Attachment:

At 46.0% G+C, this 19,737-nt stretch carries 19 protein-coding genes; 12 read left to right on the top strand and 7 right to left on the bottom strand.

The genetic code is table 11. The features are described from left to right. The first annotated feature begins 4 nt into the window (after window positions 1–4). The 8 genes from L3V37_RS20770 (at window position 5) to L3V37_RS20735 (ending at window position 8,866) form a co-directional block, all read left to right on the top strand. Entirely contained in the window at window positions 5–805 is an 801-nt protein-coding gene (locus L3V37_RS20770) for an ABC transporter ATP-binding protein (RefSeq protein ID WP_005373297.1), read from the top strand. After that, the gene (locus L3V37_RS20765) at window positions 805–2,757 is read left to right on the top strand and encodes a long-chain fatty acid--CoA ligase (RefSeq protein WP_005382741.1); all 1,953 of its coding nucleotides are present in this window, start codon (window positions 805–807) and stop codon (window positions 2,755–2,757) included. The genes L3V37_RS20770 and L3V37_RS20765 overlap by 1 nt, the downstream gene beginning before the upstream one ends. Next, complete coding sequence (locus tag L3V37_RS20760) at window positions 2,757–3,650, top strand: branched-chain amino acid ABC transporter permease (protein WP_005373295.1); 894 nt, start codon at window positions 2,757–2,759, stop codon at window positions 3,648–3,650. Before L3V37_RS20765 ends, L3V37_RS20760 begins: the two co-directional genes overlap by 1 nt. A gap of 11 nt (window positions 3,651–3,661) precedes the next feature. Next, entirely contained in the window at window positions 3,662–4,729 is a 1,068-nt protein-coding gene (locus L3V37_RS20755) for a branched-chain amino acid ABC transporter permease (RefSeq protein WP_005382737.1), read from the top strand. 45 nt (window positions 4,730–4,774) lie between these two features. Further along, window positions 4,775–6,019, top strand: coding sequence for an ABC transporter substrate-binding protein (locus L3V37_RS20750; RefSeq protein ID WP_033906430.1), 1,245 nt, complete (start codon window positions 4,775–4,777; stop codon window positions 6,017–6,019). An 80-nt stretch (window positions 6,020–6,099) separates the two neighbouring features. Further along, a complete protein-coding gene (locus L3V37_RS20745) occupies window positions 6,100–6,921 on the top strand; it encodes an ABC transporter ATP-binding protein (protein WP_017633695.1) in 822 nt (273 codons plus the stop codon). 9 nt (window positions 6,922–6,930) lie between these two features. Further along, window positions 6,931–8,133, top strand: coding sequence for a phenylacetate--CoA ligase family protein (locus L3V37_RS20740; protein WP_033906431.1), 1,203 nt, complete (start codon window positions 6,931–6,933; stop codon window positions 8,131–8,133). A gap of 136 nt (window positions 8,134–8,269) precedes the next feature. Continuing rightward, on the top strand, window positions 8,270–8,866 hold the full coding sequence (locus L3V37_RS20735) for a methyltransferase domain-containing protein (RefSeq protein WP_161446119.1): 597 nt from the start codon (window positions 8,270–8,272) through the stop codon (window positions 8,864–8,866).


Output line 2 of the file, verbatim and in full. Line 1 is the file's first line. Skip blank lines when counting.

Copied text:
The genetic code is table 11. The features are described from left to right. The first annotated feature begins 4 nt into the window (after window positions 1–4). The 8 genes from L3V37_RS20770 (at window position 5) to L3V37_RS20735 (ending at window position 8,866) form a co-directional block, all read left to right on the top strand. Entirely contained in the window at window positions 5–805 is an 801-nt protein-coding gene (locus L3V37_RS20770) for an ABC transporter ATP-binding protein (RefSeq protein ID WP_005373297.1), read from the top strand. After that, the gene (locus L3V37_RS20765) at window positions 805–2,757 is read left to right on the top strand and encodes a long-chain fatty acid--CoA ligase (RefSeq protein WP_005382741.1); all 1,953 of its coding nucleotides are present in this window, start codon (window positions 805–807) and stop codon (window positions 2,755–2,757) included. The genes L3V37_RS20770 and L3V37_RS20765 overlap by 1 nt, the downstream gene beginning before the upstream one ends. Next, complete coding sequence (locus tag L3V37_RS20760) at window positions 2,757–3,650, top strand: branched-chain amino acid ABC transporter permease (protein WP_005373295.1); 894 nt, start codon at window positions 2,757–2,759, stop codon at window positions 3,648–3,650. Before L3V37_RS20765 ends, L3V37_RS20760 begins: the two co-directional genes overlap by 1 nt. A gap of 11 nt (window positions 3,651–3,661) precedes the next feature. Next, entirely contained in the window at window positions 3,662–4,729 is a 1,068-nt protein-coding gene (locus L3V37_RS20755) for a branched-chain amino acid ABC transporter permease (RefSeq protein WP_005382737.1), read from the top strand. 45 nt (window positions 4,730–4,774) lie between these two features. Further along, window positions 4,775–6,019, top strand: coding sequence for an ABC transporter substrate-binding protein (locus L3V37_RS20750; RefSeq protein ID WP_033906430.1), 1,245 nt, complete (start codon window positions 4,775–4,777; stop codon window positions 6,017–6,019). An 80-nt stretch (window positions 6,020–6,099) separates the two neighbouring features. Further along, a complete protein-coding gene (locus L3V37_RS20745) occupies window positions 6,100–6,921 on the top strand; it encodes an ABC transporter ATP-binding protein (protein WP_017633695.1) in 822 nt (273 codons plus the stop codon). 9 nt (window positions 6,922–6,930) lie between these two features. Further along, window positions 6,931–8,133, top strand: coding sequence for a phenylacetate--CoA ligase family protein (locus L3V37_RS20740; protein WP_033906431.1), 1,203 nt, complete (start codon window positions 6,931–6,933; stop codon window positions 8,131–8,133). A gap of 136 nt (window positions 8,134–8,269) precedes the next feature. Continuing rightward, on the top strand, window positions 8,270–8,866 hold the full coding sequence (locus L3V37_RS20735) for a methyltransferase domain-containing protein (RefSeq protein WP_161446119.1): 597 nt from the start codon (window positions 8,270–8,272) through the stop codon (window positions 8,864–8,866).